If George Gershwin’s music is flowing to my ears, I can forgive a lot.
And in the case of 12-time Tony Award nominee “An American in Paris,” a visually spectacular adaptation of Vincente Minnelli’s 1951 film, some things need to be forgiven.
The movie, written by Alan Jay Lerner and choreographed by its star, Gene Kelly, was derived from Gershwin’s 1928 symphonic poem meant to capture the impressions of a young American’s first visit to the City of Light.
The film’s protagonist, an aspiring artist named Jerry, becomes friends with a young American composer, falls in love with a beautiful shop girl and ultimately must extricate himself from a sticky relationship with a wealthy patron.
Craig Lucas, a playwright whose success transcends his limited abilities, takes the basic story elements and constructs a more elaborate and cumbersome narrative in his book for this eye-popping dance show. The goal from beginning to end appears constant: Give director/choreographer Christopher Wheeldon every opportunity to fill the stage with breathtaking movement, color and light.
This he does, aided considerably by his designers — Natasha Katz (lighting) and Bob Crowley (sets and costumes).
Crowley’s wildly imaginative scenic design, working in concert with projections designed by 59 Productions, creates a visually intoxicating world for the play. The show relies on a steady flow of optical illusions — many of them subtle, a few simply spectacular — to draw us in.
At one point a golden, gauzy Parisian cityscape hovers in the distance. At times vertical panels spin and rearrange themselves to suggest streets and alleys. And elements of World War II-era visual art and design come into play as enormous abstract geometric shapes form the ever-shifting backdrop for the climactic ballet.
Lucas and Wheeldon, for no rational reason I can perceive, cut some of the best George-and-Ira Gershwin songs used in the film — including “Embraceable You,” “Nice Work If You Can Get It” and “Our Love Is Here to Stay.”
Other Gershwin material has been interpolated into the Broadway show. Some of the tunes, such as “The Man I Love” and “’S Wonderful,” work quite nicely. One or two, particularly “Fidgety Feet” (from the old Gershwin musical “Oh, Kay!”), are awkward excuses for yet another big dance number.
Song-selection quibbles aside, a bigger problem is Lucas’ book. I have no trouble with the way he begins the story immediately after the close of World War II. Jerry (Robert Fairchild) has been traumatized by his service in the American Army and wants to start a new life in Paris. He sees the world through a new, clean lens.
But much of Act 1 seems a laborious effort to capture the tone of frothy stage musicals of the 1930s. Unfunny jokes are repeated, and attempts at “sophisticated” dialogue lack a crucial ingredient — wit.
Lucas constructs a complicated backstory through which we discover that Lise (Leanne Cope), the shop girl who also happens to be a divine dancer, survived the war though the heroic efforts of Henri (Max von Essen) and his family, whose fortune is tied up in textiles. This family of art patrons is under a shadow regarding their possible collaboration with the Nazis, but that all becomes a moot point when their inherent nobility is made clear.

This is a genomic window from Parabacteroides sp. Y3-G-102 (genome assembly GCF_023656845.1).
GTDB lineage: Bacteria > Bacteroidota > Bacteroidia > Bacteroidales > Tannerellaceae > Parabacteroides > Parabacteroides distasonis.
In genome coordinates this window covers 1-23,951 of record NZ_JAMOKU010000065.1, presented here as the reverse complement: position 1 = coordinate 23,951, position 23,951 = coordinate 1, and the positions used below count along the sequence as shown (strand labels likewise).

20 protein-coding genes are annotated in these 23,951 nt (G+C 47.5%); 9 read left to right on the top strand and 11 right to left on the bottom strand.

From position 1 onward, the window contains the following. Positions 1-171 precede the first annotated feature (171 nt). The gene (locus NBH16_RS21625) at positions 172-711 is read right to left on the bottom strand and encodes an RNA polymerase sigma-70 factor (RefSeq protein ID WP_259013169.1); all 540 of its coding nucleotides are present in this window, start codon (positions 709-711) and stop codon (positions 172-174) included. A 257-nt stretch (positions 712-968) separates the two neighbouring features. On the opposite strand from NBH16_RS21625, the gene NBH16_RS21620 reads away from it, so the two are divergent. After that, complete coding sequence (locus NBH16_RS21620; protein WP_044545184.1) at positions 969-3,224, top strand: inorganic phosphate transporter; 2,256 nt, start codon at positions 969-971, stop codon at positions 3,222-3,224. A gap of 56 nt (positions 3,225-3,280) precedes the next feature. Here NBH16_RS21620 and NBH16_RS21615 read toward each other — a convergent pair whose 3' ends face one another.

Henri, who secretly aspires to become a nightclub star, is engaged to Lise, but she and Jerry are head-over-heels, while Adam (Brandon Uranowitz), the young composer, pines for her from a melancholy distance. Jerry, meanwhile, finds himself in an awkward relationship with Milo Davenport (Jill Paice), a wealthy American arts patron who likes the idea of keeping Jerry as one of her possessions.
The exposition required to explain the relationships eats up a lot of stage time, and by intermission I feared I was witnessing a debacle, despite the show’s 12 Tony nominations. But things change in Act 2. The drama becomes more immediate, as do the high stakes for each character.
And, of course, Act 2 is where we get what we came for: the ballet constructed on Gershwin’s 1928 composition. The stage is filled with skilled dancers, but Fairchild, a soloist with the New York City Ballet, is amazing to watch. He incorporates some of Kelly’s aggressive athleticism, but his weightless elegance brings to mind Fred Astaire.
Cope, who trained at the Royal Ballet School, is as skilled as her resume suggests, but she never captures our attention the way Fairchild does. And Fairchild does it only when he’s dancing. As an actor, he adequately conveys Jerry’s goofy naivete, but the schtick grows thin. The best actor in the show is Uranowitz, who as a talented young composer whose war injuries left him with a permanent limp brings gravitas and simple believability to the stage. Adam is the character we root for.
This show’s imperfections are there for everyone to see. But the quality of the dance, the mind-boggling visual design and, of course, the timeless music by George and Ira Gershwin will linger in my memory for a very long time.
Trussell on Broadway
▪ Our intrepid theater critic, Robert Trussell, reviewed several of the Tony nominees last week in New York. Look for his review of “The King and I” on C3.
▪ See Trussell’s reviews of “Airline Highway” and “The Visit” on the entertainment page of KansasCity.com.
▪ The Tony Awards are June 7 and will air live on CBS.
▪ “An American in Paris” is running at the Palace Theatre, 47th and Broadway, New York. For more information, call 800-653- 8000 or go to AnAmericanInParisBroadway.com.